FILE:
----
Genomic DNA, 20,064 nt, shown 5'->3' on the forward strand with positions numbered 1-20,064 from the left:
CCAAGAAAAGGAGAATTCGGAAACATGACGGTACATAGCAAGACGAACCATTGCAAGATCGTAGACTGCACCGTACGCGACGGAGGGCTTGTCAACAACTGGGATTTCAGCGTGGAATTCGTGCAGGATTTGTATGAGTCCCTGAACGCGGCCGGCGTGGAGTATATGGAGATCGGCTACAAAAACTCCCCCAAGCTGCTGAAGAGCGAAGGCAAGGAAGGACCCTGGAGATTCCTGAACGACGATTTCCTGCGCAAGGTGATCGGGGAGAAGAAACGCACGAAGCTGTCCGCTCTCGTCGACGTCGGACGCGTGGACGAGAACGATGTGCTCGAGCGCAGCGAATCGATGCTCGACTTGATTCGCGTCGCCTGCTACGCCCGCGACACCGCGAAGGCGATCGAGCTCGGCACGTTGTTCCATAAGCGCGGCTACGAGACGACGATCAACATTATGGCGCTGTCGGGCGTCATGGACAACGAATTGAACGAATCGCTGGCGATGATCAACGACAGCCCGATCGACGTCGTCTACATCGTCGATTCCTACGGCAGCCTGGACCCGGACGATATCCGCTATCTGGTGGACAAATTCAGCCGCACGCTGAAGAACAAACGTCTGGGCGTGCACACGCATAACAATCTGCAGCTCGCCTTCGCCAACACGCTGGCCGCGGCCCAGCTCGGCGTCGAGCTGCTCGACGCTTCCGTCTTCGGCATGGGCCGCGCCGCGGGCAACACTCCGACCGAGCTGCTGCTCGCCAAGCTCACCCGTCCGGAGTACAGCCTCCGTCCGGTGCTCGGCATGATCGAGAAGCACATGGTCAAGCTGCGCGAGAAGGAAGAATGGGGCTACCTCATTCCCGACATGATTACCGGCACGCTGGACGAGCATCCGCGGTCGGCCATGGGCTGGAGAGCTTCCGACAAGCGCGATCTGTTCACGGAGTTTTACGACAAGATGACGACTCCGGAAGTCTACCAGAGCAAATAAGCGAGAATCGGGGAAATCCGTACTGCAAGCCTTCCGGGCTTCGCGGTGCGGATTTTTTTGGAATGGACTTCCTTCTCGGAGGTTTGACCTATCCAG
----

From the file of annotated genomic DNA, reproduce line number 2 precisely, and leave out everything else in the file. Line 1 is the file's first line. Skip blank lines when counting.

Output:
CCAAGAAAAGGAGAATTCGGAAACATGACGGTACATAGCAAGACGAACCATTGCAAGATCGTAGACTGCACCGTACGCGACGGAGGGCTTGTCAACAACTGGGATTTCAGCGTGGAATTCGTGCAGGATTTGTATGAGTCCCTGAACGCGGCCGGCGTGGAGTATATGGAGATCGGCTACAAAAACTCCCCCAAGCTGCTGAAGAGCGAAGGCAAGGAAGGACCCTGGAGATTCCTGAACGACGATTTCCTGCGCAAGGTGATCGGGGAGAAGAAACGCACGAAGCTGTCCGCTCTCGTCGACGTCGGACGCGTGGACGAGAACGATGTGCTCGAGCGCAGCGAATCGATGCTCGACTTGATTCGCGTCGCCTGCTACGCCCGCGACACCGCGAAGGCGATCGAGCTCGGCACGTTGTTCCATAAGCGCGGCTACGAGACGACGATCAACATTATGGCGCTGTCGGGCGTCATGGACAACGAATTGAACGAATCGCTGGCGATGATCAACGACAGCCCGATCGACGTCGTCTACATCGTCGATTCCTACGGCAGCCTGGACCCGGACGATATCCGCTATCTGGTGGACAAATTCAGCCGCACGCTGAAGAACAAACGTCTGGGCGTGCACACGCATAACAATCTGCAGCTCGCCTTCGCCAACACGCTGGCCGCGGCCCAGCTCGGCGTCGAGCTGCTCGACGCTTCCGTCTTCGGCATGGGCCGCGCCGCGGGCAACACTCCGACCGAGCTGCTGCTCGCCAAGCTCACCCGTCCGGAGTACAGCCTCCGTCCGGTGCTCGGCATGATCGAGAAGCACATGGTCAAGCTGCGCGAGAAGGAAGAATGGGGCTACCTCATTCCCGACATGATTACCGGCACGCTGGACGAGCATCCGCGGTCGGCCATGGGCTGGAGAGCTTCCGACAAGCGCGATCTGTTCACGGAGTTTTACGACAAGATGACGACTCCGGAAGTCTACCAGAGCAAATAAGCGAGAATCGGGGAAATCCGTACTGCAAGCCTTCCGGGCTTCGCGGTGCGGATTTTTTTGGAATGGACTTCCTTCTCGGAGGTTTGACCTATCCAG